Today is the Glorious Twelfth, the start of the grouse shooting season. Gayle Ritchie finds out more about the seasonal delicacy.
It’s known as the Glorious Twelfth, the start of grouse season, and a key date on Scotland’s calendar, when the tweed-clad take to the moorlands for a day of shooting.
Much sought after by top chefs and gourmets around the world, the red grouse is a wild bird, unique to Britain.
Living exclusively on heather moorlands, each bird can be traced back to the estate where it fledged and matured.
Not everyone is in favour of shooting, but gamekeepers argue that it’s a direct result of managing the moorland that grouse, other birds, insects, reptiles and amphibians thrive.
That can include wildlife on the conservation “red list”, such as lapwings, curlews, hares and oyster catchers.
Fans of grouse – and shooting – in Courier Country are husband and wife team, Lianne and Garry MacLennan.
While Lianne is the coordinator of Angus Glens Moorland Group, Garry is the head gamekeeper on 55,00 acre Invermark Estate.
“The gamekeeper’s job is to protect the moor’s grouse stock enabling enough ‘harvestable surplus’ to shoot,” explains Lianne.
“If there are not enough grouse, due to, for example, a poor breeding season compounded by bad weather, no shooting will take place that year.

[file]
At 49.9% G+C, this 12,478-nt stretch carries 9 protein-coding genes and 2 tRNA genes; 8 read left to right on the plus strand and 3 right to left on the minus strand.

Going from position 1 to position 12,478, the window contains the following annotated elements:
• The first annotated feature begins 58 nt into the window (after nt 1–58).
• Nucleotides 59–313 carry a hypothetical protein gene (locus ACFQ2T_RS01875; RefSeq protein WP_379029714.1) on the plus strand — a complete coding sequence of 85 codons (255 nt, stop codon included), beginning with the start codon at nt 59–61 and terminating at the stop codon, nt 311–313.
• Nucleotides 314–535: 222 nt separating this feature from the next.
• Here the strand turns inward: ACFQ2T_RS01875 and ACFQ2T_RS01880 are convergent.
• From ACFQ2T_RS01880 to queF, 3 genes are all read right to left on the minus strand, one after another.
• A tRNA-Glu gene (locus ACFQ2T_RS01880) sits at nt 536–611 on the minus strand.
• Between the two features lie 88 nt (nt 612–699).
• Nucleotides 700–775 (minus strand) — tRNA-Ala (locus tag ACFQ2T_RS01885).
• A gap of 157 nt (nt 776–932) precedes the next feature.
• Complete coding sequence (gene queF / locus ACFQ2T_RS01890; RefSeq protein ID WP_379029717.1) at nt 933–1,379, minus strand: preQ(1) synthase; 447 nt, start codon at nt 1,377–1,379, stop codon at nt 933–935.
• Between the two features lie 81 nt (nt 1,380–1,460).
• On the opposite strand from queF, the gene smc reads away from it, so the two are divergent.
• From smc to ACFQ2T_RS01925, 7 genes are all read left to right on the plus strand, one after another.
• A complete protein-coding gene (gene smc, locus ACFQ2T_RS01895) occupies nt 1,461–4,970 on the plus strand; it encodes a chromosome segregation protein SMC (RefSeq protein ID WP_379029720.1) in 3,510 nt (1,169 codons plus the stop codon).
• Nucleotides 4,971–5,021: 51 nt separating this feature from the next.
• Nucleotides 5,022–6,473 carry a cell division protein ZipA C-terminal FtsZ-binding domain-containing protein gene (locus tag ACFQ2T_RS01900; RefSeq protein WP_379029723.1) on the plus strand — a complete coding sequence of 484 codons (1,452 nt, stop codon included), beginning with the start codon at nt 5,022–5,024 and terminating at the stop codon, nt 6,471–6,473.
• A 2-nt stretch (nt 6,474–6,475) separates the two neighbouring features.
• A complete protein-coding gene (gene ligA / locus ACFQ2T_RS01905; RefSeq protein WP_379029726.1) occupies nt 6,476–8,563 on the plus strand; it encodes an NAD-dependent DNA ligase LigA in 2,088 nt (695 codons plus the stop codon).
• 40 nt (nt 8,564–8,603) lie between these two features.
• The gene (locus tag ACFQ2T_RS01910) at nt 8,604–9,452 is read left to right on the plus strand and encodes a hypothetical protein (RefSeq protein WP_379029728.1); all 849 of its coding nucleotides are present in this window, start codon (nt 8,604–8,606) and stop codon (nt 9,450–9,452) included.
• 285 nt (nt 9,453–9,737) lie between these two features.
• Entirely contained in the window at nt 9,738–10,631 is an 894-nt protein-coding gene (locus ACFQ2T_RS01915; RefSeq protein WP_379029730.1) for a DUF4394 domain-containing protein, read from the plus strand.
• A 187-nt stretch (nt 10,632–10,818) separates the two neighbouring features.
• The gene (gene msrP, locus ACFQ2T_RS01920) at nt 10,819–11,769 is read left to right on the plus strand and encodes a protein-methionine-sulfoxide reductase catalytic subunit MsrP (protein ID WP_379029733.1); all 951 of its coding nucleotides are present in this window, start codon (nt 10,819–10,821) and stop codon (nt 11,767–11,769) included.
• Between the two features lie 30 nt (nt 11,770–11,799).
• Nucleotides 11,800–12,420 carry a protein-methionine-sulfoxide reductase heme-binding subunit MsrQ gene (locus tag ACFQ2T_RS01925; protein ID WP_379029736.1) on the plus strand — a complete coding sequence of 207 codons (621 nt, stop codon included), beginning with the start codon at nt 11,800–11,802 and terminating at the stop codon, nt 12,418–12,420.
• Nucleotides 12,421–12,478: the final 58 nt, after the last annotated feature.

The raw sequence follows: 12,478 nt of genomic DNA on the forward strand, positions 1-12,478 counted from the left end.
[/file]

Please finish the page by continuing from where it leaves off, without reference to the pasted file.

“Paying guests are charged to shoot any harvestable stock on the moor.
“This provides an income to support the moorland management by gamekeepers and also brings vital tourist spend to Scotland’s remote and fragile communities.
“This amounts to around £200 million per year, for all game shooting.”
Once the grouse are shot, they are hanged in temperature-controlled game larders and either eaten by the estate’s shooting guests or sold to restaurants, catering companies, butchers and game dealers.
So, how does it taste?
“Grouse is 100% organic and has a distinct ‘gamey’ flavour which stems from its life on the iconic heather hills,” says Lianne.
“Its diet is primarily young heather, berries and insects.
“Gamekeepers maximise the conditions on the moor enabling it to flourish, through managing heather (muir-burning) to improve grazing and breeding cover and by legally reducing the predation pressure from prey such as foxes, stoats, crows and weasels.
“By protecting red grouse, from chick stage upwards, and by managing the land to give them and other moorland species the best chance of survival, gamekeepers are in charge of a process which stems from hill to plate, with very little air miles in between.
“The progeny of the product can be traced directly – right down to which part of the hill it was bred and shot on, at which hour of the day and, sometimes even, by whom.
“Red grouse are prized at tables from the Highlands to London and are regarded as a premium seasonal product by Michelin-star chefs.
“In recent years, supermarkets have taken to stocking grouse during the season.”
It’s also handy to know that red grouse is a lean, healthy meat rich in Omega 3, vitamin E, beta carotene, zinc and iron.
“In terms of flavour, the younger the bird the better,” says Lianne.
“And because of its natural diet, wild meat is healthier than reared meat.”
No idea what to do with the game birds in the kitchen? Lianne suggests pan frying or roasting young grouse, while older birds require slower cooking.
Grouse is available between August 12 and December, when it is in season.